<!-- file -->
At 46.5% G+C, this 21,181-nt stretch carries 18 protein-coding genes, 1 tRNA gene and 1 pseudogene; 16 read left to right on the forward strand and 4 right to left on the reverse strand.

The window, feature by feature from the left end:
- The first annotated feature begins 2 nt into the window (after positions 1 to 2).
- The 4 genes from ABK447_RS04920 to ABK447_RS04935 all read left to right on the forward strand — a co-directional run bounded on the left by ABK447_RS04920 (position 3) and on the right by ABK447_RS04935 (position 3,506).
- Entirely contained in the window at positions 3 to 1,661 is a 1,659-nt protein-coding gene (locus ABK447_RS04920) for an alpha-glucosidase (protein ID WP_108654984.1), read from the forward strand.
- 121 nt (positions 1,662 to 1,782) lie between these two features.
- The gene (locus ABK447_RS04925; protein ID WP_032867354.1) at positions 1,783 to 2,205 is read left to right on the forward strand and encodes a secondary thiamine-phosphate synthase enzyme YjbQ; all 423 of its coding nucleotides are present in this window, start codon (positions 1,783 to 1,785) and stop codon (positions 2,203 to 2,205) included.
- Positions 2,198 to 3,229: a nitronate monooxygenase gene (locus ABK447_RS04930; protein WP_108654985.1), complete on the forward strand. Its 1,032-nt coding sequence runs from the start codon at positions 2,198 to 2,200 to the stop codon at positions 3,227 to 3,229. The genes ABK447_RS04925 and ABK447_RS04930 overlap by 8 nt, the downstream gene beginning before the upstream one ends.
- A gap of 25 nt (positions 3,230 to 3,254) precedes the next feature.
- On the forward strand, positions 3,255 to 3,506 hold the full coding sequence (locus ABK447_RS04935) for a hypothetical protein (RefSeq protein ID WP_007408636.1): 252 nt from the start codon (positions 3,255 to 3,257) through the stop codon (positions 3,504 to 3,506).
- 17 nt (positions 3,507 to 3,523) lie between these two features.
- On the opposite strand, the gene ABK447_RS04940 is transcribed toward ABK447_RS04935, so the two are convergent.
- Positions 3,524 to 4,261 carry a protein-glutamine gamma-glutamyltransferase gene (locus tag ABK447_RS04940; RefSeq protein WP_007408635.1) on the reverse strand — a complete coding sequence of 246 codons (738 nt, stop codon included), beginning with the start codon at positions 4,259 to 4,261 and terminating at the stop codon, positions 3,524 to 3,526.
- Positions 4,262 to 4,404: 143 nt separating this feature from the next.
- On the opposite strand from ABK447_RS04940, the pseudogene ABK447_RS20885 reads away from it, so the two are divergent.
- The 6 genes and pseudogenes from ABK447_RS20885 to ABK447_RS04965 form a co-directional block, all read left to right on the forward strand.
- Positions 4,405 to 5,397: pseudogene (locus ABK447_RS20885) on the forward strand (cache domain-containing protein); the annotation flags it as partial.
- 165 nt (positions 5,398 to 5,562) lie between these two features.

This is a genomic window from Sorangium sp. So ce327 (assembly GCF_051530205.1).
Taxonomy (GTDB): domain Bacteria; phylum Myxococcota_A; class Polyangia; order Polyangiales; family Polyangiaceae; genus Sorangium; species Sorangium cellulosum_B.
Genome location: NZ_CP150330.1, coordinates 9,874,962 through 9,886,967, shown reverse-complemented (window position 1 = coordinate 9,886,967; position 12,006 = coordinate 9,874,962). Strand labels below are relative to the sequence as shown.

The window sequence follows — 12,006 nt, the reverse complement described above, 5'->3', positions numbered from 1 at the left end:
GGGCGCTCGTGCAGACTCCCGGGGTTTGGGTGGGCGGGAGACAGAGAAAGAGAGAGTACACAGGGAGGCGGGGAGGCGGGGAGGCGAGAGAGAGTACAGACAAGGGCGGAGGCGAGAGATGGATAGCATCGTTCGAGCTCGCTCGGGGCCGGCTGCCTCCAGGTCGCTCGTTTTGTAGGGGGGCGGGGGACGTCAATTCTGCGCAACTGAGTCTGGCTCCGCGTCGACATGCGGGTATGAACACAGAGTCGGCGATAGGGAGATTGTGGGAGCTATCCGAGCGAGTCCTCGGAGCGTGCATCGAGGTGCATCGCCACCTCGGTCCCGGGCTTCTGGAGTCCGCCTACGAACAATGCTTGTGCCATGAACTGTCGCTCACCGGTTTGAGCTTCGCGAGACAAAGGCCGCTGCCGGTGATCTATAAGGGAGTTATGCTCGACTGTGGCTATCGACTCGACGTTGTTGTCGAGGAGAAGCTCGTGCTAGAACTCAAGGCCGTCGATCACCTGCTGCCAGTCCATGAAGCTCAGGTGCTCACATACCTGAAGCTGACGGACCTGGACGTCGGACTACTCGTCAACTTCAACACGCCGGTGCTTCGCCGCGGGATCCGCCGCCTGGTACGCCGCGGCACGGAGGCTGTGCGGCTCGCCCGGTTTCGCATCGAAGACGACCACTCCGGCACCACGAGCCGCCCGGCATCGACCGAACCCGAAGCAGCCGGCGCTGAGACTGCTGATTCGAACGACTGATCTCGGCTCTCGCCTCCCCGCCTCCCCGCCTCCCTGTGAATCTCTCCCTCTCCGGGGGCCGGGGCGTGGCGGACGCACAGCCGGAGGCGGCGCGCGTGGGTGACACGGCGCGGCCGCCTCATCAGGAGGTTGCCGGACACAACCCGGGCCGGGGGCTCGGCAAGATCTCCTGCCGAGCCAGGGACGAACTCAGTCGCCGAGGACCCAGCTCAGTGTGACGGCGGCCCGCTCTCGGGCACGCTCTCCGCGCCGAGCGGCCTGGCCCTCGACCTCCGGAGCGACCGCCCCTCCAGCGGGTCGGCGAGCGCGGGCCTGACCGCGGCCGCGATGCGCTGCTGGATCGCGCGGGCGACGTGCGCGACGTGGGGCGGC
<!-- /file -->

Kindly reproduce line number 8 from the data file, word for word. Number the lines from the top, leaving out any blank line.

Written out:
- Positions 2,198 to 3,229: a nitronate monooxygenase gene (locus ABK447_RS04930; protein WP_108654985.1), complete on the forward strand. Its 1,032-nt coding sequence runs from the start codon at positions 2,198 to 2,200 to the stop codon at positions 3,227 to 3,229. The genes ABK447_RS04925 and ABK447_RS04930 overlap by 8 nt, the downstream gene beginning before the upstream one ends.